Gitanjali B. Baveja
• Local epithelial defect with degradation or inflammation of underlying tissue
• Synonyms: Corneal infiltrate, infectious or noninfectious keratitis
• 30,000 cases annually in the United States
• 10–30 cases per 100,000 of contact lens wearers per year (United States)
• Varies greatly geographically
• Secondary variable is etiology
• Contact lens use
• Compromised host factors: Ocular surface disease
• Inadequate eyelid closure or apposition
• Corneal hypoesthesia
• Systemic autoimmune diseases (less likely to be central)
• Contact lens hygiene
• Preventing compromise of epithelium
• Sufficient lubrication
• Surgical correction of eyelid abnormalities
• Control of acute inflammatory state in autoimmune diseases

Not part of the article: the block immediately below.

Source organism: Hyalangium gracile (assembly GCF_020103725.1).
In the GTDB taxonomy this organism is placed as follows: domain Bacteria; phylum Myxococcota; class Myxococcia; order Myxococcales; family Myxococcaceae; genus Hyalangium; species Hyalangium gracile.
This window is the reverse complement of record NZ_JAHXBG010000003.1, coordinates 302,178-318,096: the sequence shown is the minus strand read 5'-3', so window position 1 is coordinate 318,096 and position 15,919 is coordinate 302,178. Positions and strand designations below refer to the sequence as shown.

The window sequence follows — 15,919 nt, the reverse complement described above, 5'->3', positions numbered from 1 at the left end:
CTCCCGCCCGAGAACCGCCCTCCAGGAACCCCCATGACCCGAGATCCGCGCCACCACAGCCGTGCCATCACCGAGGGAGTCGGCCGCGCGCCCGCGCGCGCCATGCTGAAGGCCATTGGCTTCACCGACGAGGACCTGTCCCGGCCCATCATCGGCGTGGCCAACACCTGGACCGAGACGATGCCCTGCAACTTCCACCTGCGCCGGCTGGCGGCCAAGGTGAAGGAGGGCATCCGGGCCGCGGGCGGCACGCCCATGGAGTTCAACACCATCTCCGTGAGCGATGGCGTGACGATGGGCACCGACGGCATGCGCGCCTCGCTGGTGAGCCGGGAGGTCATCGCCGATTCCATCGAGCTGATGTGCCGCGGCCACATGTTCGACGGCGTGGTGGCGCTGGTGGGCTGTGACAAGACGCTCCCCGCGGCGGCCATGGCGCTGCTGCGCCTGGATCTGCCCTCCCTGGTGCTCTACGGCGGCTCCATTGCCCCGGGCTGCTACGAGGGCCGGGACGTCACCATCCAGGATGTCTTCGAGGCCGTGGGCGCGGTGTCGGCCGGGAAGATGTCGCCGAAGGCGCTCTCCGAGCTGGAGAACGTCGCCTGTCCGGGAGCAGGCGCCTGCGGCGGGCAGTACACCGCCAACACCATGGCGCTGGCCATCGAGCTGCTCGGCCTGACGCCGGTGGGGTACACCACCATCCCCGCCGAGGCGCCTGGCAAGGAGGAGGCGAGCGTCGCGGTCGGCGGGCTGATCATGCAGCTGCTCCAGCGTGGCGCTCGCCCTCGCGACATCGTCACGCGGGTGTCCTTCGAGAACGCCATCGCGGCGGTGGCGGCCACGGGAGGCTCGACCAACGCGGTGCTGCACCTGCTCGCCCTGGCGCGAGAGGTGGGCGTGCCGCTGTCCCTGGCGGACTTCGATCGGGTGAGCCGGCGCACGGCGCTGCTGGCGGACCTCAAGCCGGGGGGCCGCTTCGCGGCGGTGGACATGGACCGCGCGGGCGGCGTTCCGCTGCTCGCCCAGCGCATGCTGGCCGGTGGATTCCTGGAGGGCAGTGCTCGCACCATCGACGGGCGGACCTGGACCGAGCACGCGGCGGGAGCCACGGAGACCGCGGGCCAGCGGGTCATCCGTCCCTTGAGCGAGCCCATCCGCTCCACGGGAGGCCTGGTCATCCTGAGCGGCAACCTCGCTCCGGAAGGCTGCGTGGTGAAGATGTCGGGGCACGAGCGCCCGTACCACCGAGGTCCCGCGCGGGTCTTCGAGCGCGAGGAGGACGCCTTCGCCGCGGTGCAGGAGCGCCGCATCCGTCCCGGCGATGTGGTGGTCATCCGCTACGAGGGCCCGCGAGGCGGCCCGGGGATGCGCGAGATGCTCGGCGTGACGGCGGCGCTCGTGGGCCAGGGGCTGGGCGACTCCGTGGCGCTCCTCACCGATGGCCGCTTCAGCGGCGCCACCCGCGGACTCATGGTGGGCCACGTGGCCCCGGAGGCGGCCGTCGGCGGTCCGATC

• Breakdown of epithelium
• Marked inflammatory response: Leukocyte infiltration (usually neutrophils)
• Degradation of extracellular matrix: Prolonged activation of plasmin, matrix metalloproteinase secretion
• Infectious: Bacterial, fungal, viral, acanthamoeba
• Noninfectious/sterile: Neurotrophic, autoimmune related, corneal exposure (inadequate eyelid closure)
COMMONLY ASSOCIATED CONDITIONS
• Infectious ulcer: Contact lens abuse/overwear, trauma
• Neurotrophic keratitis: VII nerve palsy, herpes simplex, herpes zoster
• Sterile ulcer: Rheumatoid arthritis, systemic lupus erythematosus, Wegener’s granulomatosis, Sjögren’s syndrome
• Exposure keratopathy: Thyroid orbitopathy
• Elicit comprehensive history of contact lens wear if applicable including extended vs daily wear, storage/disinfecting methods, swimming with lenses, exposure to any source of water, including tap water, lake, pond, etc.
• Recent trauma to the ocular surface including acid/alkali burn
• History of dry eyes
• Comprehensive review of systems (especially autoimmune diseases)
• Eyelid examination to determine adequate closure, apposition, trichiasis
• Conjunctival injection
• Tear film insufficiency
• Epithelial loss (fluorescein staining)
• Density and size of stromal infiltrate
• Thinning of stromal tissue
• Anterior chamber cell and flare